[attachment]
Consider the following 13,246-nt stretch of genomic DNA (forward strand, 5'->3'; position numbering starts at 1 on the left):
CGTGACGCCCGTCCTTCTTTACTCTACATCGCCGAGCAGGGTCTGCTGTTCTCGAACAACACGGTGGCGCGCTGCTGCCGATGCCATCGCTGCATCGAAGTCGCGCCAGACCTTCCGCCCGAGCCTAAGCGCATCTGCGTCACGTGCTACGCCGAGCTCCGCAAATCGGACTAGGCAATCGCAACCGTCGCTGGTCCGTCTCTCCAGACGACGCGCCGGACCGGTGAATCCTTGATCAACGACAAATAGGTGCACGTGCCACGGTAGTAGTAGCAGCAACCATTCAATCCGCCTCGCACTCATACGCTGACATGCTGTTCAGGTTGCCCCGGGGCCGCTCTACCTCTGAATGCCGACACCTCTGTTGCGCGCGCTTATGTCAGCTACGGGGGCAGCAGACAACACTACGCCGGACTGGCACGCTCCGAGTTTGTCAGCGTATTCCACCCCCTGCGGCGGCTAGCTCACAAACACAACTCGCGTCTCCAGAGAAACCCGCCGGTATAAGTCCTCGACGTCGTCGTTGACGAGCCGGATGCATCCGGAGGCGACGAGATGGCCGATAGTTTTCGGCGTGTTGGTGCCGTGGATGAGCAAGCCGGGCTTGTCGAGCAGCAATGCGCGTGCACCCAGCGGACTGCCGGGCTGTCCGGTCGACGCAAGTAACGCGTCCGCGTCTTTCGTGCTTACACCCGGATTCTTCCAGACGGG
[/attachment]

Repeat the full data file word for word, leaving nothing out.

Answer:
Consider the following 13,246-nt stretch of genomic DNA (forward strand, 5'->3'; position numbering starts at 1 on the left):
CGTGACGCCCGTCCTTCTTTACTCTACATCGCCGAGCAGGGTCTGCTGTTCTCGAACAACACGGTGGCGCGCTGCTGCCGATGCCATCGCTGCATCGAAGTCGCGCCAGACCTTCCGCCCGAGCCTAAGCGCATCTGCGTCACGTGCTACGCCGAGCTCCGCAAATCGGACTAGGCAATCGCAACCGTCGCTGGTCCGTCTCTCCAGACGACGCGCCGGACCGGTGAATCCTTGATCAACGACAAATAGGTGCACGTGCCACGGTAGTAGTAGCAGCAACCATTCAATCCGCCTCGCACTCATACGCTGACATGCTGTTCAGGTTGCCCCGGGGCCGCTCTACCTCTGAATGCCGACACCTCTGTTGCGCGCGCTTATGTCAGCTACGGGGGCAGCAGACAACACTACGCCGGACTGGCACGCTCCGAGTTTGTCAGCGTATTCCACCCCCTGCGGCGGCTAGCTCACAAACACAACTCGCGTCTCCAGAGAAACCCGCCGGTATAAGTCCTCGACGTCGTCGTTGACGAGCCGGATGCATCCGGAGGCGACGAGATGGCCGATAGTTTTCGGCGTGTTGGTGCCGTGGATGAGCAAGCCGGGCTTGTCGAGCAGCAATGCGCGTGCACCCAGCGGACTGCCGGGCTGTCCGGTCGACGCAAGTAACGCGTCCGCGTCTTTCGTGCTTACACCCGGATTCTTCCAGACGGG